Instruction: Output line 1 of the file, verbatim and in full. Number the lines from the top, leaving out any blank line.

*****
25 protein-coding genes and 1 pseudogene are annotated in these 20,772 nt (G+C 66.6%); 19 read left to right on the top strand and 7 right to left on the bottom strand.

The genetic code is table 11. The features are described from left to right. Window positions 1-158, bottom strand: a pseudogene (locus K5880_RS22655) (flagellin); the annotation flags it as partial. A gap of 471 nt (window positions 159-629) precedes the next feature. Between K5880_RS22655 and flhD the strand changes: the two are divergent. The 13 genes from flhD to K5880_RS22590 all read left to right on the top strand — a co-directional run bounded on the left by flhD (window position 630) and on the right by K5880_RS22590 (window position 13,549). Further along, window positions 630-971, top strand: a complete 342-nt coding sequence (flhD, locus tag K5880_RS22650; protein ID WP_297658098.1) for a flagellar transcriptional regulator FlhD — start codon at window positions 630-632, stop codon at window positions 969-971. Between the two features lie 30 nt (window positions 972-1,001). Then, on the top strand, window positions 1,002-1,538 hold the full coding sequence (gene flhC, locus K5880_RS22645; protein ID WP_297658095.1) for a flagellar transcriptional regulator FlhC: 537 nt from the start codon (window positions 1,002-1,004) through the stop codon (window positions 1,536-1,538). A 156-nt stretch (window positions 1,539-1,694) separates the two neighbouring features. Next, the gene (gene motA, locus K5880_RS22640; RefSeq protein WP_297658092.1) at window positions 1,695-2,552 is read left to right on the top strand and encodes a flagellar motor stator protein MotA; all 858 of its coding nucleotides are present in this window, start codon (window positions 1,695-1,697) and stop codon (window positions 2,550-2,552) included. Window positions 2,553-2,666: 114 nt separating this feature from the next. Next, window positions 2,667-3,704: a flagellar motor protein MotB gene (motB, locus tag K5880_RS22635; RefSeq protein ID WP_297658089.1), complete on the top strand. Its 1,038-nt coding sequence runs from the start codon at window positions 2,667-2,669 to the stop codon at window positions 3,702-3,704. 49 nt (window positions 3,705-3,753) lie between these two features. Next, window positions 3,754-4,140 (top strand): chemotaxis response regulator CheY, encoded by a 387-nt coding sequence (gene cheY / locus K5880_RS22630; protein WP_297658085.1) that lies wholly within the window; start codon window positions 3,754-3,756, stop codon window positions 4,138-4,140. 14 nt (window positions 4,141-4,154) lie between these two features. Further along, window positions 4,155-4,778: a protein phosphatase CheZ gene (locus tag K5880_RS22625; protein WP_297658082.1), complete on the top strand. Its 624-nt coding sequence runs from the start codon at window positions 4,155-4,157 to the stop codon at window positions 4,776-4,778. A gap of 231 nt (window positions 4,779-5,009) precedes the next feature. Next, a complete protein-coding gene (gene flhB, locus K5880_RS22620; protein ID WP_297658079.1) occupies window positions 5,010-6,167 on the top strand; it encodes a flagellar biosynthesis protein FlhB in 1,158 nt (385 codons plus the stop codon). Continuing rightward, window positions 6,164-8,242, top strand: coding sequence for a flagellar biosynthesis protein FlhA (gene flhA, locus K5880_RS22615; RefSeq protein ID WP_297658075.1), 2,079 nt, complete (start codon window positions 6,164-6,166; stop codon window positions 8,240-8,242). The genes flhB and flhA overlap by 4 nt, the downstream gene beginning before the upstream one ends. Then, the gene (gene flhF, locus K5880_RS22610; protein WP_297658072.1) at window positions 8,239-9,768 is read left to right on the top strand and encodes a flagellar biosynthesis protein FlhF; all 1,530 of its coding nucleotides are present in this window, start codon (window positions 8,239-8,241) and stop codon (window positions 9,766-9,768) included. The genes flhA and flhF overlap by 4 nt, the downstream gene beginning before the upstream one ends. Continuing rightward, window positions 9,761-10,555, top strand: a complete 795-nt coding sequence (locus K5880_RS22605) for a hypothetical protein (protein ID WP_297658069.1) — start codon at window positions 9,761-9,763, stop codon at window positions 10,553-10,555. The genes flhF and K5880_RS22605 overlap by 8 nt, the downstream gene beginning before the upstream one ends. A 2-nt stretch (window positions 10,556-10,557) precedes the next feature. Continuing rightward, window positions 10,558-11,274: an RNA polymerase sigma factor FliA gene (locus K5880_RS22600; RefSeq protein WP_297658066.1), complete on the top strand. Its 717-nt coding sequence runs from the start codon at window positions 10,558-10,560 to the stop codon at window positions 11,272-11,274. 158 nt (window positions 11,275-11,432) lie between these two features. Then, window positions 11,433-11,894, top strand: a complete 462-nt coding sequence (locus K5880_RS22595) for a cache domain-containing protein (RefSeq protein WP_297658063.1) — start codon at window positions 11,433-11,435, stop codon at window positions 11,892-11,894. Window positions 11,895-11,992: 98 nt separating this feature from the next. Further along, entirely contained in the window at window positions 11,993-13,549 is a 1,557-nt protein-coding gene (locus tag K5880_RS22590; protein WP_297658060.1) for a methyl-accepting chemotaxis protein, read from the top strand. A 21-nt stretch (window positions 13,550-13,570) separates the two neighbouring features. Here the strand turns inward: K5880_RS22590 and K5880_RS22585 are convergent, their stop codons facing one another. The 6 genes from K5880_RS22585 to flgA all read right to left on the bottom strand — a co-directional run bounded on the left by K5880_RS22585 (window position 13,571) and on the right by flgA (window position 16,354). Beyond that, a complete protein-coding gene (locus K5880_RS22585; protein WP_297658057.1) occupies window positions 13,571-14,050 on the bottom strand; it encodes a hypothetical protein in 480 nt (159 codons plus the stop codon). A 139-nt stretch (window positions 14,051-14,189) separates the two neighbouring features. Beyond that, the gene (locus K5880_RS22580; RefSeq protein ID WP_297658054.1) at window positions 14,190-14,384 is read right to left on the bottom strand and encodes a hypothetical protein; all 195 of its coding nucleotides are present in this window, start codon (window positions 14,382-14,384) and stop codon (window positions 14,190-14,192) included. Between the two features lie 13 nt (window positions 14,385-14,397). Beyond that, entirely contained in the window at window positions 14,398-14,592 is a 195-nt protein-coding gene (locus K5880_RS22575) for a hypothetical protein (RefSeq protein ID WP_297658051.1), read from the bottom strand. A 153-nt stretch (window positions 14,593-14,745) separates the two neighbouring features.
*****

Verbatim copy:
25 protein-coding genes and 1 pseudogene are annotated in these 20,772 nt (G+C 66.6%); 19 read left to right on the top strand and 7 right to left on the bottom strand.